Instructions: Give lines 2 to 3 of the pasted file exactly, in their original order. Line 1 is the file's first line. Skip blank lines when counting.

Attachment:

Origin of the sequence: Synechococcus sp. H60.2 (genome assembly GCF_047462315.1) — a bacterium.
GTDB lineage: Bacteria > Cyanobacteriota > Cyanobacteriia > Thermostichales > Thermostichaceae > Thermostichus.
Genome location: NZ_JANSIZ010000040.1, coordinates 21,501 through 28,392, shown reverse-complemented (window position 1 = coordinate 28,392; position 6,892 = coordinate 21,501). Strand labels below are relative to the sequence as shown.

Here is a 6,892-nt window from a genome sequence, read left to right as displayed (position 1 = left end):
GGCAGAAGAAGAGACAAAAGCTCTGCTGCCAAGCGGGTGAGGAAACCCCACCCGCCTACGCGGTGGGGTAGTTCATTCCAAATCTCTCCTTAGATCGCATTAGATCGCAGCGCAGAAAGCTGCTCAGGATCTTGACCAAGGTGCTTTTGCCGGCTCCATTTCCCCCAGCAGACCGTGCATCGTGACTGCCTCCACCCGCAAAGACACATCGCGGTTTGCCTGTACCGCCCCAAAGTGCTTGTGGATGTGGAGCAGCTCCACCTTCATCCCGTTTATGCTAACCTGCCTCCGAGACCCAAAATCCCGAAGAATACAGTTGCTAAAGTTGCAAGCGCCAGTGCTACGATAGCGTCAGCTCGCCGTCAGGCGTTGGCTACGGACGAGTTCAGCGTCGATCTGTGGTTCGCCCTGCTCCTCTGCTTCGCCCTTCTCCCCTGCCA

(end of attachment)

GTDB lineage: Bacteria > Cyanobacteriota > Cyanobacteriia > Thermostichales > Thermostichaceae > Thermostichus.
Genome location: NZ_JANSIZ010000040.1, coordinates 21,501 through 28,392, shown reverse-complemented (window position 1 = coordinate 28,392; position 6,892 = coordinate 21,501). Strand labels below are relative to the sequence as shown.